To begin the zip line design step, determine who it is for, the ages and capabilities of users, and assess the amount of area you have available. If you have trees on the property you may not need a sloping terrain, but slope is definitely helpful. The starting point can be elevated on the first tree to provide the elevation drop. If you have gentle sloping decent across your land your zip line design should incorporate an elevation profile as described below. This will help in many areas of the design.
The Design Process. The design process to build a zip line can be split into two important activities--the "concept development" and the "design". Count on putting roughly twice as much time into the concept and design process as actually assembling the project. So, what's the difference? The concept is "big picture". It is the overall visual picture of the ride, like size, height, speed and basic orientation on the property. Designing involves calculating quantities, sizes, dimensions, calculations and applying the measurements. These values are establish during the concept development phase of the design process. Some people merge the concept and design steps. For small zip line designs this may be intuitive enough, but it's helpful to consider them separately for larger projects. This will allow you to be creative while not getting bogged down in details and may help avoid redoing calculations as the concept evolves.
Zip Line Design Process. The goal of the design process is three-fold:
- take the big picture concept, break it down into components, and apply analytical problem solving to each component
- develop a list of zip line equipment and materials and other tasks that need to be done
- develop a task timeline. The task timeline is a listing of tasks which must be done in sequence order
Zip Line Plan. Fundamentally you are developing a design to fasten a cable to anchors, and stretch it tight, then attach a pulley or trolley. Test with weights (not people) and make necessary changes based on the test results. Your zipline plan will take shape based on who it is for (kids or adults or both), the available length, and your budget. TThe budget may influence the length and the type of gear you use. There are several zip line kits available with parts ready for assembly. Or, you may choose to purchase parts individually.
Find the Right Location. One option to developing your plan is to layout your site on a map. In this way you can identify several candidate paths quickly, and possibly find openings through the trees and unique places you would not otherwise notice. First plot the trees, large bushes, rocks, utility poles and any other obstructions on a map. Find two anchor points, for example large trees, closer together than the length of your cable is long. These anchor points need to be clear, or can be cleared of obstructions in a line between them and have the desired slope. Identify several candidate anchor locations on your plan.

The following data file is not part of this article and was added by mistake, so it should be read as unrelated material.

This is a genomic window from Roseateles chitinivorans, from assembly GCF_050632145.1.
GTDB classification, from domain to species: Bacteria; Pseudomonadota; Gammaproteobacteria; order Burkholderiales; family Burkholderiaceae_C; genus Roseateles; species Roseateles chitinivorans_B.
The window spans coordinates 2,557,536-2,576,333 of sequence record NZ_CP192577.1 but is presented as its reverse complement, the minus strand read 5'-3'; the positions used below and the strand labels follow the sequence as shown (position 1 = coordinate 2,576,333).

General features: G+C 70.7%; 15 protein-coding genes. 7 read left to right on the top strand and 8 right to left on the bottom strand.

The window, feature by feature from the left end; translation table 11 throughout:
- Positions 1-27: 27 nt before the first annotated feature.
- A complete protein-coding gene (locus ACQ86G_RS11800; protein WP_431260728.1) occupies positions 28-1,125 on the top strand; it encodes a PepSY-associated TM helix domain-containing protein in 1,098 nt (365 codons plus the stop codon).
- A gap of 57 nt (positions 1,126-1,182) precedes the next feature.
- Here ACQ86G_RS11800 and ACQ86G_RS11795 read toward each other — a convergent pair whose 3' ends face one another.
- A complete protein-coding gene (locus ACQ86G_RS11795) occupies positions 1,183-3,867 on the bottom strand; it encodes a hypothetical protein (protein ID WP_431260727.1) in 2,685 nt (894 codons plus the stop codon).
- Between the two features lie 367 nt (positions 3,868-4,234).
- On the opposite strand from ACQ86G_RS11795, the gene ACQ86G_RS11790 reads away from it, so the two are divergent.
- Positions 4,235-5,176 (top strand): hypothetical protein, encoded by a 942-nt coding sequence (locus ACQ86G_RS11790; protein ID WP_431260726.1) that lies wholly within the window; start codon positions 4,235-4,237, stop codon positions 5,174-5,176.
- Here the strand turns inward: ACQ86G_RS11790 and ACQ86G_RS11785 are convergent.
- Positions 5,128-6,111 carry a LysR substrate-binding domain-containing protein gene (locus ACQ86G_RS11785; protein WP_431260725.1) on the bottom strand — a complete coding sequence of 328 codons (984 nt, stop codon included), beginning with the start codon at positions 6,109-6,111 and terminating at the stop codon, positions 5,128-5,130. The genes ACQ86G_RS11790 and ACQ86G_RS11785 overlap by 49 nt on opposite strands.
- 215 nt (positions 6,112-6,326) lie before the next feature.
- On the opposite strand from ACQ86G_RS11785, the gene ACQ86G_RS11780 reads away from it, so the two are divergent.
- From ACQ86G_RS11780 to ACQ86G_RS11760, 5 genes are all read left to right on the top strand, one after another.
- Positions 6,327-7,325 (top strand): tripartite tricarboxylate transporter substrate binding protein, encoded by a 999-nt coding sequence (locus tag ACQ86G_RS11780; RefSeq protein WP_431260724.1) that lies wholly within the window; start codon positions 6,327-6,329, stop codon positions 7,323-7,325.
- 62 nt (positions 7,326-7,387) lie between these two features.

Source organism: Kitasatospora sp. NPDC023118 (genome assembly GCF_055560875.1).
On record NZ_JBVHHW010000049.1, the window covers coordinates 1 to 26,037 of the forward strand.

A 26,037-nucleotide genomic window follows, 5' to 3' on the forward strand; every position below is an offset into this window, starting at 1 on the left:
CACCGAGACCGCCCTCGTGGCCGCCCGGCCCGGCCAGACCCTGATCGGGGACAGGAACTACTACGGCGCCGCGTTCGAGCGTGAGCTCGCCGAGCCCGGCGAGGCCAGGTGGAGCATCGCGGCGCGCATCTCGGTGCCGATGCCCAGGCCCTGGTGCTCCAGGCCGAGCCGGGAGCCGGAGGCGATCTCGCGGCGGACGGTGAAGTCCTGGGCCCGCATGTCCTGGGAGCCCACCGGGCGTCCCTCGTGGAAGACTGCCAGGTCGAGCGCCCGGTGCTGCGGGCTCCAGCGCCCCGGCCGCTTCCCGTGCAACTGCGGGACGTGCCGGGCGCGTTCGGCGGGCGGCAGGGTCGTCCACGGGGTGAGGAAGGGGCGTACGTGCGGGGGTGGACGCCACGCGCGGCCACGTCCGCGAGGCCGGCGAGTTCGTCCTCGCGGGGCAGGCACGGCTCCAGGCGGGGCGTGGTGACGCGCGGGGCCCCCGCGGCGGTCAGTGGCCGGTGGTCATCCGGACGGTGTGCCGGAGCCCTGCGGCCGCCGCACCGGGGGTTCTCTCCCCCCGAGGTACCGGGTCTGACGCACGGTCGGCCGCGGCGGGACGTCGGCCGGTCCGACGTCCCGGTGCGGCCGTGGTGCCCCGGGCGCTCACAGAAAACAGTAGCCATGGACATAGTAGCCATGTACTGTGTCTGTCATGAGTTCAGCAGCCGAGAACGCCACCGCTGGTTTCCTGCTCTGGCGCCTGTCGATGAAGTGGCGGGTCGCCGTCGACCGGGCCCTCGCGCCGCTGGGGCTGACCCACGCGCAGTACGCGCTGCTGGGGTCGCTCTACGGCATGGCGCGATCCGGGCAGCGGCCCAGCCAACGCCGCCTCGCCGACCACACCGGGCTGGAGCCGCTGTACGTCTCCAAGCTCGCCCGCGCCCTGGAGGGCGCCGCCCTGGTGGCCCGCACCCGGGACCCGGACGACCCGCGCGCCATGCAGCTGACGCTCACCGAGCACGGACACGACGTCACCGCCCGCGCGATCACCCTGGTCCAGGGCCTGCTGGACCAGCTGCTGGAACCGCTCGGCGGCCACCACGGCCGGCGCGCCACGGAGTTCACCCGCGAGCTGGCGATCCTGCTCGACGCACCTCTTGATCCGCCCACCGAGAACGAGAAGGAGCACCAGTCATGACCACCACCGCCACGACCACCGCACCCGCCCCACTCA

Make a Contour Plan. Sketch out a contour plan. This is a top-down look at the area. You don't need the entire site contour, only the elevation changes in the line between your anchors. At this point you should have several candidate anchors picked out. To sketch the contours, use a carpenter's level. From the first anchor in a straight line toward the ending anchor. Take a few steps, then look back at the starting point. Sight along the edge of the carpenter's level while holding it about five feet above ground. A carpenter's level has a bubble which you use to keep it horizontal. Keep the tool horizontally level as you sight across it. Step away from the anchor until your line of sight across the tool points at the beginning anchor point. Stop when you sight the anchor. If the tool is level and you hold it at about five feet above the ground, then this point marks about five feet of elevation change. Mark the spot on the ground and repeat the process to find the next point. Measure the distance between each point all the way back to the starting anchor. Plot this data on paper to create a customized contour plan. The contour plan graphs the elevation of the terrain along the proposed zip line path.
Create an elevation profile. At the point each contour intersects the zip line course, project a line down the page to create an elevation profile plan. The elevation profile points are taken from each intersecting point of the contour lines and the straight line between the anchors (the proposed zip line direction). If you can obtain an engineer contour map of your area the process is the same, but you can save the step of measuring and then drawing the contour lines. You still need to draw in the trees and obstructions, plot out several candidate locations, and project the contour to create an elevation profile. Use the contour and elevation profiles like this to visualize each plan's profile and slope and consider the merits of each potential course. The contour plan will show you clearly where you may not have enough clearance, or too much elevation drop, or not enough. The weight of the cable needs to be taken into account as well.